‘The X Factor’ recap: Did the premiere live up to the hype?
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After hearing so much about ‘The X Factor’ these last few months -– Simon Cowell left ‘American Idol’ to help bring the show, a hit in Britain, to the U.S.! Cowell and fellow ‘Idol’ defector Paula Abdul would reunite at the judging table! British pop star Cheryl Cole was out as a judge; Pussycat Dolls veteran Nicole Scherzinger was in! -– you could be forgiven for feeling burned out on it before it even hit the air.
‘Does the world really need another talent-competition show?’ you might have found yourself wondering.
Regardless of the answer to that perfectly reasonable question, the premiere of ‘X Factor’ on Wednesday night indicated that, in a TV landscape already crammed with such shows (‘American Idol,’ ‘America’s Got Talent,’ ‘The Voice’ and countless more), ‘The X Factor’ -- on which solo and group acts as young as 12 and as old as they come compete for a $5-million recording contract and are mentored by the show’s judges -- may stand out for its wisdom, sobriety and heart.
Whereas audition rounds on other shows often have you scrambling for the remote, ‘The X Factor’s’ back-to-back audition-episode debut had me repeatedly reaching for the Kleenex box.
The show kept the tomfoolery at the judging table to a minimum. (Though Abdul did walk out at one point, apparently sickened by the sight of an auditioner’s privates -– has she never seen male genitalia before?)
It provided perfectly calibrated back-stories, making you care about the contestants before they sang a single note and somehow making fresh even the most tired storylines: the poor kid who wants to provide a better life for her family, the battered single mom giving her dreams one last chance, the former addict who’s piecing it together for the sake of his kid.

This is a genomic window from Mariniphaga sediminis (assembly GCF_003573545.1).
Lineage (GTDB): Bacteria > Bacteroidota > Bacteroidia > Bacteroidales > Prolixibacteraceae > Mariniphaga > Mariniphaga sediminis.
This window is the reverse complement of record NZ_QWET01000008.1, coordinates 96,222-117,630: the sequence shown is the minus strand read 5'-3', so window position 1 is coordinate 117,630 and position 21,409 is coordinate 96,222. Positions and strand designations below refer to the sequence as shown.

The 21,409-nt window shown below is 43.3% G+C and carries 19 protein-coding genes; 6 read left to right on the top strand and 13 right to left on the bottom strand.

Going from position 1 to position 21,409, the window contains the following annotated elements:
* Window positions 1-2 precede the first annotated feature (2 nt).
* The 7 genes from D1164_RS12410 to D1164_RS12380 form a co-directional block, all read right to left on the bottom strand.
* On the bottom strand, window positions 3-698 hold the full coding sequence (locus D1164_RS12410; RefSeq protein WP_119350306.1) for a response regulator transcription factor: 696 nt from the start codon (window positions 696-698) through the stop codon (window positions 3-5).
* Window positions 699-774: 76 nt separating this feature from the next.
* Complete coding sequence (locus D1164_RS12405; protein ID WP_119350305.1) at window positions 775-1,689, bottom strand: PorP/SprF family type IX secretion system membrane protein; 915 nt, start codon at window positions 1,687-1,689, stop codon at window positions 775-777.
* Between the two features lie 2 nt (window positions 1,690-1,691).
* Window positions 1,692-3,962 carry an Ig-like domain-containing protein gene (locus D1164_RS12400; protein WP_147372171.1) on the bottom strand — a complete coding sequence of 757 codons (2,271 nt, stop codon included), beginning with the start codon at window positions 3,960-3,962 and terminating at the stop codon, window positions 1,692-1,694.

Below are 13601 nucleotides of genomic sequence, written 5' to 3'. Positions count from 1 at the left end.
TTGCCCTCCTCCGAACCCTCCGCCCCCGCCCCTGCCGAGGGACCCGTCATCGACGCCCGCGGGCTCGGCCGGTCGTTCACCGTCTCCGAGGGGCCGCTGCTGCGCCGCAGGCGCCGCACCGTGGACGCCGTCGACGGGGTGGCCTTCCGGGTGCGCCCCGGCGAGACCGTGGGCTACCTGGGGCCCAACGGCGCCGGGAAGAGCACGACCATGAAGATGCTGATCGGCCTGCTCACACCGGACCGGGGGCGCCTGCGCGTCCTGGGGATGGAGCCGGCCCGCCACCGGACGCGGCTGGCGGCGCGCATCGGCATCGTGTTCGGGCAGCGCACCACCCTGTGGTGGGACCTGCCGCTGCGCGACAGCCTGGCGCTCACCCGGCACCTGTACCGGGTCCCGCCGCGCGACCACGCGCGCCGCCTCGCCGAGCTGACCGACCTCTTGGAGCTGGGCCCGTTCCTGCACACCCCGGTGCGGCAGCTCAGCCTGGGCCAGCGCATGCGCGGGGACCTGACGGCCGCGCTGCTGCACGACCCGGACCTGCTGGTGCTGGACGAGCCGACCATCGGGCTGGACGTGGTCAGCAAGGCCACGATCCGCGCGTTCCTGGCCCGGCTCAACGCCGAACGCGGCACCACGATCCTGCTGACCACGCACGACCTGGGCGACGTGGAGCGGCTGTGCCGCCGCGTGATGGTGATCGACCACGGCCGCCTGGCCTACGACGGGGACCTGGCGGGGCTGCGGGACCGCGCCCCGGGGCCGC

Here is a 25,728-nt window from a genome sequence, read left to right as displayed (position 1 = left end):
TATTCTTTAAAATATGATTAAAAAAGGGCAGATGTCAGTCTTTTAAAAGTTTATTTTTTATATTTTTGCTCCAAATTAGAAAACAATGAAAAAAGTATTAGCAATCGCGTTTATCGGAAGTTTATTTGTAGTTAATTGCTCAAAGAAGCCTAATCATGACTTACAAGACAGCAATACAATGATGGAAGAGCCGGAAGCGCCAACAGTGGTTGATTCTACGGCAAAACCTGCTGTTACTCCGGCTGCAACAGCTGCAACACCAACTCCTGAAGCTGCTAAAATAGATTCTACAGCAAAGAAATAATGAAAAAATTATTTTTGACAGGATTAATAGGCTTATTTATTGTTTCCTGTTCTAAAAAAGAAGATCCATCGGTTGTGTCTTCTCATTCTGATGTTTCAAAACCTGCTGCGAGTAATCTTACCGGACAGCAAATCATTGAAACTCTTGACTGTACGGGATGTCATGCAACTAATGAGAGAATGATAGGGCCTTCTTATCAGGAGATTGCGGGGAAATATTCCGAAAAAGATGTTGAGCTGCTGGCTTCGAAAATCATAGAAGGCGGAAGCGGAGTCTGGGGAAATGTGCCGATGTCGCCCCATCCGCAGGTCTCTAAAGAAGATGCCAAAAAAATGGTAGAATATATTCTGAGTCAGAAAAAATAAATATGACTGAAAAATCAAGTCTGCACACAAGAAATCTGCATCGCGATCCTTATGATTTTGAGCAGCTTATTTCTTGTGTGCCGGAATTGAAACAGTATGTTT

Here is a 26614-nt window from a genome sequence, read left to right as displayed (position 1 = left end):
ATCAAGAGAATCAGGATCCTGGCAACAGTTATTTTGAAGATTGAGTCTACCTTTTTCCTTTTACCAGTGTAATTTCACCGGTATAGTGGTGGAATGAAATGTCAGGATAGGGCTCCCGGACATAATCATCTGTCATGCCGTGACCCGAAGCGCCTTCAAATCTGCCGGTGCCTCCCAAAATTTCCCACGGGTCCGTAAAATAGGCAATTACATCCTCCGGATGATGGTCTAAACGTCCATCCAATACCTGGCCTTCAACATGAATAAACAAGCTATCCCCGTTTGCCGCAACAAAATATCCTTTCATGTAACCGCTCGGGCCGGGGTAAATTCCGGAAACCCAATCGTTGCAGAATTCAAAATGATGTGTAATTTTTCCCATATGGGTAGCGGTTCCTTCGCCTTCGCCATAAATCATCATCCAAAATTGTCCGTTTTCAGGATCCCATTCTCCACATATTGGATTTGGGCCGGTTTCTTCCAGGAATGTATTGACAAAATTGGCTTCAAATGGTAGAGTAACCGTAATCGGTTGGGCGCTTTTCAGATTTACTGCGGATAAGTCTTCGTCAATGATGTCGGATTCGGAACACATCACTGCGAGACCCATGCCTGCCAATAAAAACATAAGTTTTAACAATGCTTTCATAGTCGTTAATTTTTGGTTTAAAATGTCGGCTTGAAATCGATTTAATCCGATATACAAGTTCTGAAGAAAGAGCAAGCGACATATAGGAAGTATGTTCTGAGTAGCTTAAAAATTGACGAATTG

It had judges who were knowledgeable, opinionated and authoritative without being unnecessarily nasty. Yes, even Cowell! And don’t let the bald head and funky glasses fool you: Fourth judge L.A. Reid is no empty-jargon-spewing Randy Jackson.
And while the producers provided the requisite segment poking fun at a parade of talentless hopefuls, they at least had the decency to make these musically challenged unfortunates seem in on the joke.
True, the show’s opening sequence is way over the top (are the producers looking for talented aliens on Mars?) and host Steve Jones’ accent (he’s Welsh) had me imagining him wrestling crocodiles (I know, that guy was Australian, but whatever). But the producers have earned back points for letting a big X thwomp indicate the show’s return after each commercial break, rather than some trademark musical passage that will lodge in our heads forever.
OK, so which were the acts that made me weep? There were four:
Supercute 13-year-old Rachel Crow lives in a two-bedroom home with her family of six and would use her winnings to get them more comfortable digs. ‘I’m a girl. I need my own bathroom,’ she said, before singing a rousing rendition of Duffy’s ‘Mercy’ that got the crowd on its feet.
Then there was single mom Stacy Francis, who at 42 had all but given up her dreams of singing success. Back in her late 20s and early 30s, she told us, she was involved with a guy who told her she wasn’t good enough and that she was too old to make it. And now, with a 5-month-old and a 3-year-old, she’s reduced to shutting herself in the bathroom after tucking in her kids and belting out songs by Aretha Franklin, Whitney Houston and Celine Dion. This audition is her last shot, she said, telling Cowell, ‘I don’t want to die with this music in me.’ Then she let fly with a passionate ‘Natural Woman’ that Reid said stirred his soul and Cowell called one of the best auditions he’s ever heard.
Marcus Canty, a 20-year-old singer who’s mom gave him a two-year window to make it in music before going to college, was pure charm singing Stevie Wonder’s ‘I Wish.’ The crowd’s response left him on the floor, looking up gratefully at the heavens. He wasn’t the only one who felt grateful: The judges compared him to Bobby Brown and Usher and yanked that rapidly closing time-window wide open, sending him through to the next round.
And last was 28-year-old trash hauler Chris Rene, just 70 days out of rehab and anxious to provide a good example and stability for his toddler son. Performing his own (startlingly good) song, ‘Young Homie,’ Rene impressed the initially skeptical judges, who made him promise to stay clean. Afterward, he told the camera that the best day of his life was when his son was born. The second best day was when he got clean. The third best day? He was living it.
What did you think of the show? Do you think you’ll add ‘The X Factor’ to your regular TV watch list? RELATED:
-- Amy Reiter